7. Quick background story: I injured (pulled) my right groin during partner stretch at the end of taekwondo class when i was 13years old. I was unable to land any weight on my right leg for few days and it really never healed well enough after that. I quited taekwondo for studies 15years old. On early twenties i went back to taekwondo, i had became very stiff while doing nothing meanwhile my studies (studied music as a pianist and sat all the time). At the begining i really didnt even remember my injured groin when i only focused how much i enjoyed just doing taekwondo even tho my leg didnt raise any higher than waist level. I then slowly started to stretch and regain some of the flexibility that i had in my childhood. And let that be my background shortly. I just wanted to make a point on my injury. After doinh taekwondo sometime. I had gained enough flexibility to hurt my groin again. I let it heal. Didnt take long until i injured it once again. I went this cycle of injury to heal to injury few times, until it started to make me mad and i started serious research. From pavel tsatsouline to jujimufu and anatomy study i assimilated this one simple consept: "weaker muscle tense more". Thats when i started serious training to rehab my groin and make my muscles stronger. I started from as simple as tom kurz's deep horse stance squats. After that i added kattlebells to my training. And started to do this: Firts without weight i did as many leg openings as i could bear. Usually over 100 (legs opened around 115degrees). After gaining some strength i added 4kg bells each foot. Then i did for example 60->rest->40. As i gained more strength i added more weigth. On that photo i have 10kg kettles each leg and i did 25+25+25+25 or 30+30+40 depending on day how my legs felt. I avoided strength training when my legs were still sore. I want to make a point that keeping knees locked is important with these weigths. Also i always tried to be in 100% control when i was doing this and didnt let my legs fall go to total maximum so that stretch reflex would kick in. This was dynamic rather slow than rapid and fast movement. No static active holds on max ROM. Now i had developed fairly strong adductor muscles as i reached 16kg kettles each legs. I moved to next step. Which is: I didnt start this low but my starting point was fairly low becouse of kettlebell strengthening workouts i did before. After 2 months the result: And my groin had never felt better Stuff i read: Jujimufu (legendary flexibility) Pavel tsatsouline Tom kurz Kit laughlin had nice writings and videos that helped. And this one: http://www.martialartsplanet.com/forums/showthread.php?t=96381 If anyone else have injury. Strength training might be the answer. -Harri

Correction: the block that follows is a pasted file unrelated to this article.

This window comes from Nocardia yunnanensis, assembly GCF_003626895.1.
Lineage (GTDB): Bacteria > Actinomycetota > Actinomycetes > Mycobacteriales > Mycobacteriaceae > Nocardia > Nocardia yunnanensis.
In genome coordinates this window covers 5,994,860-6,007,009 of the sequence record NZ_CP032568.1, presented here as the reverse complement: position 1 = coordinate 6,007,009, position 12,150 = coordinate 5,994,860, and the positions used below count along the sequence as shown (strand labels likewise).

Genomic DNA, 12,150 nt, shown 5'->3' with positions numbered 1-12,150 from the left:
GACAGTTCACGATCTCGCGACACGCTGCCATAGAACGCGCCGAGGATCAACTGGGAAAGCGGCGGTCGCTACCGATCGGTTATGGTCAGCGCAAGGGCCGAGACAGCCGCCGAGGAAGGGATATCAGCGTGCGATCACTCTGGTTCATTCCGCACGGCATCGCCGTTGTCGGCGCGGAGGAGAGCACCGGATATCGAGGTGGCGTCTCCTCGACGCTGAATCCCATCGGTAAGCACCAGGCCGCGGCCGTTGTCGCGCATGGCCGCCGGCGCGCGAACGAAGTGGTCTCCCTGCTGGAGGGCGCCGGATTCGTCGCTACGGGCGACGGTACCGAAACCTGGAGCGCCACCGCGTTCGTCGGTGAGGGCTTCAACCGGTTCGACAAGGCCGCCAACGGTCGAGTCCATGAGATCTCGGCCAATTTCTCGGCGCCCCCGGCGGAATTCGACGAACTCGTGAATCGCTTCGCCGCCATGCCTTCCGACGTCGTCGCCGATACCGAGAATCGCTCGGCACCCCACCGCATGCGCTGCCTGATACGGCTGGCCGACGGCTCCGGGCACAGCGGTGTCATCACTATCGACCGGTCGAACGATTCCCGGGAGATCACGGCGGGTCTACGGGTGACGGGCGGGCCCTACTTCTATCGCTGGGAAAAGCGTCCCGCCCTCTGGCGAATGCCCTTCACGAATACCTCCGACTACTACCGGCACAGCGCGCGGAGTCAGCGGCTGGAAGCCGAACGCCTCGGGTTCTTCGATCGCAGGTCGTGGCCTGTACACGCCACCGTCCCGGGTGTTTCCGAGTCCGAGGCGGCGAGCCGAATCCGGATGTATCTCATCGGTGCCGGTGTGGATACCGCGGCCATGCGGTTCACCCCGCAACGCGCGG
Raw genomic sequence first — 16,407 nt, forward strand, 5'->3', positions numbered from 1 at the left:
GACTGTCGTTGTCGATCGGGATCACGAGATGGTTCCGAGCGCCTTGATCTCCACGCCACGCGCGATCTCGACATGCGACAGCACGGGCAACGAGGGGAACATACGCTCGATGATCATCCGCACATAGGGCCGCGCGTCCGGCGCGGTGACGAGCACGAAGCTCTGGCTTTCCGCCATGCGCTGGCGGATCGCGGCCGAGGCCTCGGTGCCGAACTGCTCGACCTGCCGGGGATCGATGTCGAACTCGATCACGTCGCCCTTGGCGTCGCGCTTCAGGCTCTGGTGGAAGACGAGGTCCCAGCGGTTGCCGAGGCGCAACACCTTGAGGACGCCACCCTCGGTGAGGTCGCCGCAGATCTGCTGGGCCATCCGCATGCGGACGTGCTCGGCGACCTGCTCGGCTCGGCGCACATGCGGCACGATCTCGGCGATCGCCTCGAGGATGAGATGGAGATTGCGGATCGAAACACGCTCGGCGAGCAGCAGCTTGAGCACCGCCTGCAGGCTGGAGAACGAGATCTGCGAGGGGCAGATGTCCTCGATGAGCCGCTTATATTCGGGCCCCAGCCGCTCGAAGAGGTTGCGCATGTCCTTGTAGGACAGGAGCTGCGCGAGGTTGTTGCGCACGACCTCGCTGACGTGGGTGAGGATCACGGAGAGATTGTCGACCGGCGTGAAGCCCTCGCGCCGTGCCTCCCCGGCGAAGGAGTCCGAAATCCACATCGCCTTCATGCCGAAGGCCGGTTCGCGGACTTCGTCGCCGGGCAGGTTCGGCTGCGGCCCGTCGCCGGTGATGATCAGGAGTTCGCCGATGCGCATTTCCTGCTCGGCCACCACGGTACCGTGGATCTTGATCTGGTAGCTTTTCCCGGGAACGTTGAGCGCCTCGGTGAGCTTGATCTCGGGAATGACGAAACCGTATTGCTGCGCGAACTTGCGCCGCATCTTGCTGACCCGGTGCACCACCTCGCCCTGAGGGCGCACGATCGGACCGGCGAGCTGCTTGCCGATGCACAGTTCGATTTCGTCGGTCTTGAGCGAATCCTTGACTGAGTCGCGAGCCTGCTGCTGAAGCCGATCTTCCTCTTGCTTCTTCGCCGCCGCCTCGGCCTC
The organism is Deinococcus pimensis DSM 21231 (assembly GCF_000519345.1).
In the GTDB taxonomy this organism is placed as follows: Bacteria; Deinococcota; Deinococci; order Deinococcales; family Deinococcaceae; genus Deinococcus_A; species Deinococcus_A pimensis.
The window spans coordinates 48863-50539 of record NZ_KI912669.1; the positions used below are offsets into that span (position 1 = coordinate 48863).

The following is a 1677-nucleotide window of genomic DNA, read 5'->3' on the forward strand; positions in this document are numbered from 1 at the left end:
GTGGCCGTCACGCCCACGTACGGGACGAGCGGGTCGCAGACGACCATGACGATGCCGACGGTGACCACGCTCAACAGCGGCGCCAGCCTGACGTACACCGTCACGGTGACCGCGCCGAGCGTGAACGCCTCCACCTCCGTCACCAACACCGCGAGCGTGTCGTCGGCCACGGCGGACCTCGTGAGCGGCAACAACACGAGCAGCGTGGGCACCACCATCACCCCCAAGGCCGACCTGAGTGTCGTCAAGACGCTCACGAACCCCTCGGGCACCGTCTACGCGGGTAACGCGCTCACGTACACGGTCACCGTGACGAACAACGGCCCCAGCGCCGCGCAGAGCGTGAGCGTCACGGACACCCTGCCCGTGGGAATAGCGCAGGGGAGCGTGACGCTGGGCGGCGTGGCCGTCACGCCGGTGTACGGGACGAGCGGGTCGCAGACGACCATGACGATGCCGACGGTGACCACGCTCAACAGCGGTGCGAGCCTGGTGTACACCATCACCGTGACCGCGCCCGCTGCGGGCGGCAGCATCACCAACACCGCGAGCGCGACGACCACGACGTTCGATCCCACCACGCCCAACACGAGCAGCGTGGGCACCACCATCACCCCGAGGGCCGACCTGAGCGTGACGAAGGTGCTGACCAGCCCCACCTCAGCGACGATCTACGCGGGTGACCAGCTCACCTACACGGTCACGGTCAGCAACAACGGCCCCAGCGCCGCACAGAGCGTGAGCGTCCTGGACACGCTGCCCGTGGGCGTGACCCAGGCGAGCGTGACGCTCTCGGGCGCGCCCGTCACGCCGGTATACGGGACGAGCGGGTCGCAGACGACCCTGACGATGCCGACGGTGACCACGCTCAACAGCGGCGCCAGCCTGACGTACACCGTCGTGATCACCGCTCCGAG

8. I’d like to discuss a statement I put in the “Question for Kit” thread. This is the statement: "The evidence for this, as often quoted, is that under surgical anaesthesia, it is possible to put someone in a perfect split. As the anaesthesia wears off, the usual pattern of flexibility returns." I have started a new thread on this topic, because it seems to be diverging from the original query. I have heard the opening statement many times, and on querying it seems the information has come from people who should really know, such as orthopaedic surgeons. Please note that issue here is not whether the brain does or does not have some effect on flexibility; it is clear that it does, because we all know that voluntary relaxation can increase a stretch. Neither is the issue whether our normal pattern of muscular tightness is under the control of the brain: of course it is. If we were fully relaxed, we would not be able to stand up. Anaesthetics clearly abolish this pattern of muscle activation, and if we were anaesthetised while standing we would expect to fall over. In addition, some people carry more muscle tension than the minimum needed to stand up, and it quite reasonable to think that this also is driven by the brain, that it should disappear when we are anaesthetised, and reappear when we come out of the anaesthetic. Rather, is a question of how much flexibility, or lack of it, is driven by the brain – because a perfect split needs a very great deal of flexibility, far beyond the range of most people. If the opening statement was true, it would mean that the properties of muscle (or other associated tissue, such as connective tissue) would have NOTHING to do with flexibility (at least up to the range needed to give a full split). It would ALL be due to (1) neural reflexes, with (2) the ultimate limit set by joint properties. Because this conclusion is rather surprising (as well as going against a great deal of current exercise science), I thought I’d look into it further, to see where the evidence comes from. If indeed it is something reliable known to the medical world, then the information should be found in authoritative sources such as medical textbooks. So I did Google searches using different variants of the terms. However, although I found many references to the issue, they were all in exercise-related webpages, rather than in authoritative basic sources. Usually, it was just a throwaway statement, and never with a justification saying where the evidence had come from. However, there was one helpful comment in an article by Craig (yes, the same Craig who posts here; thank you Craig), in Aware Relaxed Connected1. It quoted an experiment by Robert Schleip2, who tested the effect of anaesthesia on flexibility, in patients who were about to undergo surgery on the knee. (1) Before and during anaesthesia, Schleip2 raised the arms of the supine patients, to see how high they would go. In 1 out of the 3 patients tested, before anaesthesia the arms could be passively taken right overhead and lie against the table – so no increase in range in this patient could be expected. In the other 2 patients, the arms did not lie flat against the table before anaesthesia, but did during anaesthesia. So anaesthesia increased the mobility of the shoulder joint in these two (though he did not quantify by how much). (2) He also dorsiflexed the feet of the patients. None of the 3 patients showed any noticeable increase in range; i.e. there was no sign that the calf muscle had become more extensible. So it seems that one joint (a complex one, where many factors will determine its mobility) could be affected by anaesthesia, but simple muscle length could not. I then searched the medical literature via Pubmed. I found only one paper that had addressed the issue “Neurophysiologic influences on hamstring flexibility: a pilot study”3. In this study, the hamstring flexibility of a healthy leg was assessed before during and after anaesthesia, in patients about to undergo surgery on the other knee. Averaged over all 11 subjects who had general surgical anaesthesia, there was NO change in the flexibility of the hamstring as a result of anaesthesia. Over the 3 patients who had spinal anaesthesia, there was a small increase in flexibility during anaesthesia (average change in popliteal angle 8.1 degrees – enough to allow the foot to move by another 5cm or so). Mean popliteal angles with hip held at 90 degrees were around 130 degrees – i.e. the subjects were not particularly flexible, either before or during anaesthesia – certainly nowhere near to doing a “full split”. The clear conclusion from this paper is that loss of central control has NO effect on hamstring flexibility, contra the opening statement. Spinal anaesthesia (which will also affect motor neurones and local spinal reflexes) has a small effect. In neither case does anaesthesia allow anything remotely near to a full split. My conclusion from this reading is that the opening statement is inaccurate. In people lying conscious on an operating table, the nervous system only has very minor effects on leg flexibility. When neural control is removed, there is only a very minor increase in leg flexibility. 1 Found at: http://awarerelaxedc...-motion-basics/ 2. Found at: http://www.somatics....ging-the-brain. Source: Talking To Fascia – Changing The Brain - Explorations of the Neuro-Myofascial Net by Robert Schleip. Rolf Lines March/April 1991: 3 Abstract found at: http://www.ncbi.nlm....pubmed/11753061 (the full text needs a subscription). Reference: Krabak BJ, Laskowski ER, Smith J, Stuart MJ, Wong GY. (2001). Neurophysiologic influences on hamstring flexibility: a pilot study. Clin J Sport Med. 11(4):241-246. (As far as I can tell, this study has not been followed up or repeated.)